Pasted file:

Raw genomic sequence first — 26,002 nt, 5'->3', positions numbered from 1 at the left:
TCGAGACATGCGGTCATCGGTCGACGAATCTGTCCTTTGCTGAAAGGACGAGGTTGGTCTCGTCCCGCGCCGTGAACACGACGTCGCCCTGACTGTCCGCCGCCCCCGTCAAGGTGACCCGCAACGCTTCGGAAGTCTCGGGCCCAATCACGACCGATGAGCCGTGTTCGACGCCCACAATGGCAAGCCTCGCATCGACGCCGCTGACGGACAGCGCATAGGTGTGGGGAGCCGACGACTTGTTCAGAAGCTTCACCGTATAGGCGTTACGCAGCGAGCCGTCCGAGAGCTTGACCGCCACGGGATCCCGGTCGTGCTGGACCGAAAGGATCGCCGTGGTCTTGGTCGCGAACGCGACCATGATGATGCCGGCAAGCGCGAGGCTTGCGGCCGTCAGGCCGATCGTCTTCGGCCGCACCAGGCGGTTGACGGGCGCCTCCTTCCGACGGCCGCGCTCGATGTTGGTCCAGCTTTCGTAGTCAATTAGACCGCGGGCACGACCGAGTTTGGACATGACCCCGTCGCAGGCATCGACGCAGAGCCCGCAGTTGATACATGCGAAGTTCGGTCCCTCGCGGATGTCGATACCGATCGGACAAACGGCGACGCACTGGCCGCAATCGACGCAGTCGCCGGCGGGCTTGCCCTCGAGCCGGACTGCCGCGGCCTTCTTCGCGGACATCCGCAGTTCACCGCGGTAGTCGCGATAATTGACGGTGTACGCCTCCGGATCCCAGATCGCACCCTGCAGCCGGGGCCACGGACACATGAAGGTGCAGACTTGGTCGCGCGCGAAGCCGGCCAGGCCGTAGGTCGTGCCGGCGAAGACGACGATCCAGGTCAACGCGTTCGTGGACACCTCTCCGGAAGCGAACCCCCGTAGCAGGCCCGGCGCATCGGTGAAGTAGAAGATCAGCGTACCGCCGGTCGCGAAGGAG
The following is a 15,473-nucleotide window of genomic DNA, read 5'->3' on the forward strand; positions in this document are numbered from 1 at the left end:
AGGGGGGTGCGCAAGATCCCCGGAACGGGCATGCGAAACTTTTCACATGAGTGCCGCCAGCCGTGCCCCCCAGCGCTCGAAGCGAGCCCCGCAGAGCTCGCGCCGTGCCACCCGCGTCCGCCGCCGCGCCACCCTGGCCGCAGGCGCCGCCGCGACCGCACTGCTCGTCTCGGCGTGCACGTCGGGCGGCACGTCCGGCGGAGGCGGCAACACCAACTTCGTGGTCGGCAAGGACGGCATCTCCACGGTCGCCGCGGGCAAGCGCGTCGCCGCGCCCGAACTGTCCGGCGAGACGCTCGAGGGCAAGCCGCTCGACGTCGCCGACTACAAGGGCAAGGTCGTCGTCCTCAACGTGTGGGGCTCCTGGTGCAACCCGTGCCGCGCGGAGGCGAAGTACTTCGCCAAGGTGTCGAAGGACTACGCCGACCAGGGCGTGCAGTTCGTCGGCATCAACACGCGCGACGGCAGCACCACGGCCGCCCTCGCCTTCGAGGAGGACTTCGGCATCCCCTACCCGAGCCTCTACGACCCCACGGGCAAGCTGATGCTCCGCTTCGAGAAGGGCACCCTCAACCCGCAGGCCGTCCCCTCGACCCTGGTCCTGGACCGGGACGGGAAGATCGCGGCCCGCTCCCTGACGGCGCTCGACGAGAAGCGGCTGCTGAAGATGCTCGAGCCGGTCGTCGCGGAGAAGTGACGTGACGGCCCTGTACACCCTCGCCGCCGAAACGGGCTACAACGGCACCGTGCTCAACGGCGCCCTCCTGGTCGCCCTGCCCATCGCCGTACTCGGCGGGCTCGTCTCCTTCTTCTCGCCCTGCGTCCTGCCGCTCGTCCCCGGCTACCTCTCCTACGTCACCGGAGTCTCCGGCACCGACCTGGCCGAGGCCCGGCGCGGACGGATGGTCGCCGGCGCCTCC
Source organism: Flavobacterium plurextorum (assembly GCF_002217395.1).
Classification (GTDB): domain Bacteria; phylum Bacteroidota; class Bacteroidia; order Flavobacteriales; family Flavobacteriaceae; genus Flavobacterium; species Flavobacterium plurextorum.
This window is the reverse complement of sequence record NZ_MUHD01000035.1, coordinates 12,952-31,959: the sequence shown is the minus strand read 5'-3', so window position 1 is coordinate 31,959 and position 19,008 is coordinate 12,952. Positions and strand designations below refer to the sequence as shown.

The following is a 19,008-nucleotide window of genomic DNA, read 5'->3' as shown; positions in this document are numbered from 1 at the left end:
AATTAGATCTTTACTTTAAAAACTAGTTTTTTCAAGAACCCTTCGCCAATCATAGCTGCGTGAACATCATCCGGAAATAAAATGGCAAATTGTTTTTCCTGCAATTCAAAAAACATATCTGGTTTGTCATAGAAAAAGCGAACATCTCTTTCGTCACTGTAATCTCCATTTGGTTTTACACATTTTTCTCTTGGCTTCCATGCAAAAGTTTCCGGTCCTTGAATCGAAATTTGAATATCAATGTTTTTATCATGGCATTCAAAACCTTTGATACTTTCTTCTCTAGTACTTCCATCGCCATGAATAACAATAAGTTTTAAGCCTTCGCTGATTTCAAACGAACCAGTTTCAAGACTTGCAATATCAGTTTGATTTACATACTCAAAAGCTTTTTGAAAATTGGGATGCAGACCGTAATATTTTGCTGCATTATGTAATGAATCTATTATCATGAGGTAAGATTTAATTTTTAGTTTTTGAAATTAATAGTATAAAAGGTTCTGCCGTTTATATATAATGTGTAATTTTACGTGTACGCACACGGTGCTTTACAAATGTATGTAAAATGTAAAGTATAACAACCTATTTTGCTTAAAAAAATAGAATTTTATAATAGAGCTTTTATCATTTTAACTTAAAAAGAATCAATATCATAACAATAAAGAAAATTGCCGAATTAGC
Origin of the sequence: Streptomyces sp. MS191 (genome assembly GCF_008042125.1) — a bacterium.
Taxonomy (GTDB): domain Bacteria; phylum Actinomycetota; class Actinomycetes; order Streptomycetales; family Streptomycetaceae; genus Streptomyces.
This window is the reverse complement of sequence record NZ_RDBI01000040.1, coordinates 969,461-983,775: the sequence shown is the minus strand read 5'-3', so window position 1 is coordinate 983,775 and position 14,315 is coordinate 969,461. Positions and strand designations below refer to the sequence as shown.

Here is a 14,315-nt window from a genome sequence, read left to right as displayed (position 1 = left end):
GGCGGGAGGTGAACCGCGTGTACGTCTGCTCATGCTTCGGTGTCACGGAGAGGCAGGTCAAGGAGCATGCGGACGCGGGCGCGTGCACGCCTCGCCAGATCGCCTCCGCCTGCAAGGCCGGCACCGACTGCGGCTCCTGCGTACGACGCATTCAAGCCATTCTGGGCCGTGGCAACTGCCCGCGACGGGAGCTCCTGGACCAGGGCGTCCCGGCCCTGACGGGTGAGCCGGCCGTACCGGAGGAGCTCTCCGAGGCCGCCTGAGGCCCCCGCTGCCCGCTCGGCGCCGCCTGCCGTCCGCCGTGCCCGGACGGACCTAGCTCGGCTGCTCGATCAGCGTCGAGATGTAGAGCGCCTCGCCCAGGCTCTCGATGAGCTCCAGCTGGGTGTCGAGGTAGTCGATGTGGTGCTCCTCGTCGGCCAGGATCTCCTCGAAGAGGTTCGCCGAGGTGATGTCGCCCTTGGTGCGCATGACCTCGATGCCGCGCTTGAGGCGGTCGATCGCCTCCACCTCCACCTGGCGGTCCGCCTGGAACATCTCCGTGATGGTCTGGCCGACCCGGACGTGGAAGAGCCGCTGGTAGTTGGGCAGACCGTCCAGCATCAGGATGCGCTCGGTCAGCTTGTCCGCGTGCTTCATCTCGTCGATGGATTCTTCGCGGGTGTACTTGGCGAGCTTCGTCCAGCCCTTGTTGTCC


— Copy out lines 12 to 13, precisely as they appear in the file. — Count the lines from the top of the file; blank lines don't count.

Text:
This window is the reverse complement of sequence record NZ_RDBI01000040.1, coordinates 969,461-983,775: the sequence shown is the minus strand read 5'-3', so window position 1 is coordinate 983,775 and position 14,315 is coordinate 969,461. Positions and strand designations below refer to the sequence as shown.

Here is a 14,315-nt window from a genome sequence, read left to right as displayed (position 1 = left end):